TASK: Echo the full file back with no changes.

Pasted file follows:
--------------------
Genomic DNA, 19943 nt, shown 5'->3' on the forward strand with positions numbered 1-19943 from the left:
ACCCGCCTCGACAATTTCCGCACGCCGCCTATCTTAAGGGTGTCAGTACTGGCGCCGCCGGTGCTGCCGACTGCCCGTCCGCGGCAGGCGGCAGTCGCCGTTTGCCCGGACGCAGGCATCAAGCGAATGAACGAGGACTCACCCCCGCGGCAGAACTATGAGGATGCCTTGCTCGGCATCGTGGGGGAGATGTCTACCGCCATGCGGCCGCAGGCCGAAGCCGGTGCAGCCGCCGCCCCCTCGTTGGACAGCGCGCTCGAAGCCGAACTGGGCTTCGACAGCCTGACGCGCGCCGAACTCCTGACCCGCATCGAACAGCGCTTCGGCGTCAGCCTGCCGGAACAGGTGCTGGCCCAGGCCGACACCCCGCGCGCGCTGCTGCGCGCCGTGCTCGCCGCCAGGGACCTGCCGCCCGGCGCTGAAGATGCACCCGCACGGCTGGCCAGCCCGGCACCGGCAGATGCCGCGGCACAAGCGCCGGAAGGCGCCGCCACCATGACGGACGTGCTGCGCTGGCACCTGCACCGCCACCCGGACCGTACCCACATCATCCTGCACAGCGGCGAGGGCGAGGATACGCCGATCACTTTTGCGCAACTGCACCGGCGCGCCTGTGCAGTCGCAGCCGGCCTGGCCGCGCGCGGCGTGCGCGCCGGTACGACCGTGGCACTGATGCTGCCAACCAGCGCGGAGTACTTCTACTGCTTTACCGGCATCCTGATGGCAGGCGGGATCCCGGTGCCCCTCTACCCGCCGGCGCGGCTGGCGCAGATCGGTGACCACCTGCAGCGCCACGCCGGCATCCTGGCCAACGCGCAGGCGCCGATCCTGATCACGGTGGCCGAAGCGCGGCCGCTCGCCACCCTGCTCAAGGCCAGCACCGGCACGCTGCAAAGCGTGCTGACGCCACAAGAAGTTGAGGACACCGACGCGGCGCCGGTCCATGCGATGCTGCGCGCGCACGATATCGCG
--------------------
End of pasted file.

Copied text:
Genomic DNA, 19943 nt, shown 5'->3' on the forward strand with positions numbered 1-19943 from the left:
ACCCGCCTCGACAATTTCCGCACGCCGCCTATCTTAAGGGTGTCAGTACTGGCGCCGCCGGTGCTGCCGACTGCCCGTCCGCGGCAGGCGGCAGTCGCCGTTTGCCCGGACGCAGGCATCAAGCGAATGAACGAGGACTCACCCCCGCGGCAGAACTATGAGGATGCCTTGCTCGGCATCGTGGGGGAGATGTCTACCGCCATGCGGCCGCAGGCCGAAGCCGGTGCAGCCGCCGCCCCCTCGTTGGACAGCGCGCTCGAAGCCGAACTGGGCTTCGACAGCCTGACGCGCGCCGAACTCCTGACCCGCATCGAACAGCGCTTCGGCGTCAGCCTGCCGGAACAGGTGCTGGCCCAGGCCGACACCCCGCGCGCGCTGCTGCGCGCCGTGCTCGCCGCCAGGGACCTGCCGCCCGGCGCTGAAGATGCACCCGCACGGCTGGCCAGCCCGGCACCGGCAGATGCCGCGGCACAAGCGCCGGAAGGCGCCGCCACCATGACGGACGTGCTGCGCTGGCACCTGCACCGCCACCCGGACCGTACCCACATCATCCTGCACAGCGGCGAGGGCGAGGATACGCCGATCACTTTTGCGCAACTGCACCGGCGCGCCTGTGCAGTCGCAGCCGGCCTGGCCGCGCGCGGCGTGCGCGCCGGTACGACCGTGGCACTGATGCTGCCAACCAGCGCGGAGTACTTCTACTGCTTTACCGGCATCCTGATGGCAGGCGGGATCCCGGTGCCCCTCTACCCGCCGGCGCGGCTGGCGCAGATCGGTGACCACCTGCAGCGCCACGCCGGCATCCTGGCCAACGCGCAGGCGCCGATCCTGATCACGGTGGCCGAAGCGCGGCCGCTCGCCACCCTGCTCAAGGCCAGCACCGGCACGCTGCAAAGCGTGCTGACGCCACAAGAAGTTGAGGACACCGACGCGGCGCCGGTCCATGCGATGCTGCGCGCGCACGATATCGCG